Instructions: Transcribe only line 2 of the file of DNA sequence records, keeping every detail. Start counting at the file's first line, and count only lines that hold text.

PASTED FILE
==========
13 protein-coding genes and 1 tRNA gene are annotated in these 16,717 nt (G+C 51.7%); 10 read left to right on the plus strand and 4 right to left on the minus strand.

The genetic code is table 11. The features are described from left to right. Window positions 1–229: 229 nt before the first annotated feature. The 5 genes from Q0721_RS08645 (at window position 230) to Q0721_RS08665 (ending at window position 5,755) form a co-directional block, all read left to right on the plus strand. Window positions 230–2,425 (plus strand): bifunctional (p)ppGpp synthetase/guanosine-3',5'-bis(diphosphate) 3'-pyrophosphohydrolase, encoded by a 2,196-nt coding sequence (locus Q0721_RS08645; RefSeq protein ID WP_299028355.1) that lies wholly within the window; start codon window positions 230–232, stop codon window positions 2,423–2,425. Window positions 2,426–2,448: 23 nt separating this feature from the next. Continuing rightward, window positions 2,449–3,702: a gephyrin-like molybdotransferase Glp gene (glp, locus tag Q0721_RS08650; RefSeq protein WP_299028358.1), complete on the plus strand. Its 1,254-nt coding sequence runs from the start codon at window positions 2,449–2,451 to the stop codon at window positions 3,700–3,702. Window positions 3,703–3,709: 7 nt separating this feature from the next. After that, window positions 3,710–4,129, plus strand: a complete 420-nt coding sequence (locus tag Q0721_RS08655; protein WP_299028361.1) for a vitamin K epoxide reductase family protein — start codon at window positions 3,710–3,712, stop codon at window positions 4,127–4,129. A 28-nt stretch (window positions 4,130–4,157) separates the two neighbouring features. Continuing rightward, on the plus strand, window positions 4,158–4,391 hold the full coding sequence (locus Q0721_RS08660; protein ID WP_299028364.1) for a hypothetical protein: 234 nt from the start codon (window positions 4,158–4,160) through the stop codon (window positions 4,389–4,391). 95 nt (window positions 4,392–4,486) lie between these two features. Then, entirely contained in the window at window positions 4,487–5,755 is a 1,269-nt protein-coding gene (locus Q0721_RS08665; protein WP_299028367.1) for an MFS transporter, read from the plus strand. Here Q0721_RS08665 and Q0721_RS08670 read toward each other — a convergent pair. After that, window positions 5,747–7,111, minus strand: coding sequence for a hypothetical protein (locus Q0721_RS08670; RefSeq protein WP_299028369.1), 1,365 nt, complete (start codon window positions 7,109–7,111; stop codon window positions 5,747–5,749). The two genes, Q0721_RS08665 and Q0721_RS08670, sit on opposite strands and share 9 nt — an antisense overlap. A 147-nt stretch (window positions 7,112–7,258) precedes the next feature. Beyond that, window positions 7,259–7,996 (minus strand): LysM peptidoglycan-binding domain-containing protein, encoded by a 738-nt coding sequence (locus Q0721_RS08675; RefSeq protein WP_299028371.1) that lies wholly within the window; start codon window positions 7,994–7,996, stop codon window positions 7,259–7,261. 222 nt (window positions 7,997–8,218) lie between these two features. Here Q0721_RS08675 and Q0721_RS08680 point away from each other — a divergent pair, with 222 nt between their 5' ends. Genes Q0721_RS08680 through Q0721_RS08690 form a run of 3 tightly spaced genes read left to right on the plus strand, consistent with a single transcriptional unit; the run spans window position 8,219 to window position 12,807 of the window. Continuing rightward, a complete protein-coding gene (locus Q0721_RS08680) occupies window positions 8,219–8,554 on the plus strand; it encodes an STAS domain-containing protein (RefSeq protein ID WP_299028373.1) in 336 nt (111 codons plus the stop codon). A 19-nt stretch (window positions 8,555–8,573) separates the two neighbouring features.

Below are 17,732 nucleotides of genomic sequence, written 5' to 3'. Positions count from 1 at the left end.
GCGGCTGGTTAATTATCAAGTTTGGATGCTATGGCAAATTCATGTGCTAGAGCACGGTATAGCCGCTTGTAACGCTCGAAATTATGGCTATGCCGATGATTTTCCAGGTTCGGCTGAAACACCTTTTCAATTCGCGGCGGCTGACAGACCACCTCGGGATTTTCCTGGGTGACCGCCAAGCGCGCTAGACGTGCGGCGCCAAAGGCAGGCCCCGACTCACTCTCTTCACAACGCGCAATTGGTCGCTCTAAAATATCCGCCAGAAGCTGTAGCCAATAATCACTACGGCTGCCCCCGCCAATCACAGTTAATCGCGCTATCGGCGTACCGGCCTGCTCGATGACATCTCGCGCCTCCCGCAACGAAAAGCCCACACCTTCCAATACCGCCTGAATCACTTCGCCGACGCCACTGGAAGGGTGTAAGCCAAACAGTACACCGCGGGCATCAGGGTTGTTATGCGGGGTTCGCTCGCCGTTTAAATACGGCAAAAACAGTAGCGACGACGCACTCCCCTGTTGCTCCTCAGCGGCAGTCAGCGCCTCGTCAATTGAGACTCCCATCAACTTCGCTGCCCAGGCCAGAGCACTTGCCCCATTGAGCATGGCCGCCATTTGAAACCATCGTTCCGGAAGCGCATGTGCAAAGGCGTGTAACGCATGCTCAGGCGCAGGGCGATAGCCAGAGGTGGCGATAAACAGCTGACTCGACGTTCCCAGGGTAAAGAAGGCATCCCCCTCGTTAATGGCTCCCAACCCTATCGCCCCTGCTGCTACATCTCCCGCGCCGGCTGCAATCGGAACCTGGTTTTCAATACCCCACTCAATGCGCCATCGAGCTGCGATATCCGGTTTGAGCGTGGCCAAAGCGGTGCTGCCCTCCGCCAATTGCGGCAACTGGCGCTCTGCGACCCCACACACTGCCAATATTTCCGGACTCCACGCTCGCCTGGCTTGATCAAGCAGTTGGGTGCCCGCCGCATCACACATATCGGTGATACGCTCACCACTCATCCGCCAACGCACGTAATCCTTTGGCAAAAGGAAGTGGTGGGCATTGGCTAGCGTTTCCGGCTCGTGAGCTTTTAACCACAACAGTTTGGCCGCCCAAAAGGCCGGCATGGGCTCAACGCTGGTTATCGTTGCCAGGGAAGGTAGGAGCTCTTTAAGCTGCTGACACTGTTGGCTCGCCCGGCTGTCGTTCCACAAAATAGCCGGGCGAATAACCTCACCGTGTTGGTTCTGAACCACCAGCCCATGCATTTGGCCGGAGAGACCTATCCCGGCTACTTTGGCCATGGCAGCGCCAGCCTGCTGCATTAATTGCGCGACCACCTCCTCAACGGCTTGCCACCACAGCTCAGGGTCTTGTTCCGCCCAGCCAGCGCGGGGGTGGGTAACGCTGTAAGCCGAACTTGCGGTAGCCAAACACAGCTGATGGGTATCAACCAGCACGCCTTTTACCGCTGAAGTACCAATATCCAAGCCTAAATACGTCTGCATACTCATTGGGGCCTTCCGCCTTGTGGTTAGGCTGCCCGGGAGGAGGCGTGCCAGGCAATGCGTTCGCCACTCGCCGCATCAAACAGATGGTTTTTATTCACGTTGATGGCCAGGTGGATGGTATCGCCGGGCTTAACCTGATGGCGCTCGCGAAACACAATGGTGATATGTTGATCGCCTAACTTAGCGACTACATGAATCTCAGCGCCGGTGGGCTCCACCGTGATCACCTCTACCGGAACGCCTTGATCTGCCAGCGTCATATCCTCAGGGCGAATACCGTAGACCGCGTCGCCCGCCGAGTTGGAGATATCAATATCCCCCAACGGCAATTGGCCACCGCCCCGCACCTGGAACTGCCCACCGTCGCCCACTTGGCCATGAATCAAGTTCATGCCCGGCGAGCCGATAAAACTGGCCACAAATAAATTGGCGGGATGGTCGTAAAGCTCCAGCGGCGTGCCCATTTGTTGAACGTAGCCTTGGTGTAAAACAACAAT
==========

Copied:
The genetic code is table 11. The features are described from left to right. Window positions 1–229: 229 nt before the first annotated feature. The 5 genes from Q0721_RS08645 (at window position 230) to Q0721_RS08665 (ending at window position 5,755) form a co-directional block, all read left to right on the plus strand. Window positions 230–2,425 (plus strand): bifunctional (p)ppGpp synthetase/guanosine-3',5'-bis(diphosphate) 3'-pyrophosphohydrolase, encoded by a 2,196-nt coding sequence (locus Q0721_RS08645; RefSeq protein ID WP_299028355.1) that lies wholly within the window; start codon window positions 230–232, stop codon window positions 2,423–2,425. Window positions 2,426–2,448: 23 nt separating this feature from the next. Continuing rightward, window positions 2,449–3,702: a gephyrin-like molybdotransferase Glp gene (glp, locus tag Q0721_RS08650; RefSeq protein WP_299028358.1), complete on the plus strand. Its 1,254-nt coding sequence runs from the start codon at window positions 2,449–2,451 to the stop codon at window positions 3,700–3,702. Window positions 3,703–3,709: 7 nt separating this feature from the next. After that, window positions 3,710–4,129, plus strand: a complete 420-nt coding sequence (locus tag Q0721_RS08655; protein WP_299028361.1) for a vitamin K epoxide reductase family protein — start codon at window positions 3,710–3,712, stop codon at window positions 4,127–4,129. A 28-nt stretch (window positions 4,130–4,157) separates the two neighbouring features. Continuing rightward, on the plus strand, window positions 4,158–4,391 hold the full coding sequence (locus Q0721_RS08660; protein ID WP_299028364.1) for a hypothetical protein: 234 nt from the start codon (window positions 4,158–4,160) through the stop codon (window positions 4,389–4,391). 95 nt (window positions 4,392–4,486) lie between these two features. Then, entirely contained in the window at window positions 4,487–5,755 is a 1,269-nt protein-coding gene (locus Q0721_RS08665; protein WP_299028367.1) for an MFS transporter, read from the plus strand. Here Q0721_RS08665 and Q0721_RS08670 read toward each other — a convergent pair. After that, window positions 5,747–7,111, minus strand: coding sequence for a hypothetical protein (locus Q0721_RS08670; RefSeq protein WP_299028369.1), 1,365 nt, complete (start codon window positions 7,109–7,111; stop codon window positions 5,747–5,749). The two genes, Q0721_RS08665 and Q0721_RS08670, sit on opposite strands and share 9 nt — an antisense overlap. A 147-nt stretch (window positions 7,112–7,258) precedes the next feature. Beyond that, window positions 7,259–7,996 (minus strand): LysM peptidoglycan-binding domain-containing protein, encoded by a 738-nt coding sequence (locus Q0721_RS08675; RefSeq protein WP_299028371.1) that lies wholly within the window; start codon window positions 7,994–7,996, stop codon window positions 7,259–7,261. 222 nt (window positions 7,997–8,218) lie between these two features. Here Q0721_RS08675 and Q0721_RS08680 point away from each other — a divergent pair, with 222 nt between their 5' ends. Genes Q0721_RS08680 through Q0721_RS08690 form a run of 3 tightly spaced genes read left to right on the plus strand, consistent with a single transcriptional unit; the run spans window position 8,219 to window position 12,807 of the window. Continuing rightward, a complete protein-coding gene (locus Q0721_RS08680) occupies window positions 8,219–8,554 on the plus strand; it encodes an STAS domain-containing protein (RefSeq protein ID WP_299028373.1) in 336 nt (111 codons plus the stop codon). A 19-nt stretch (window positions 8,555–8,573) separates the two neighbouring features.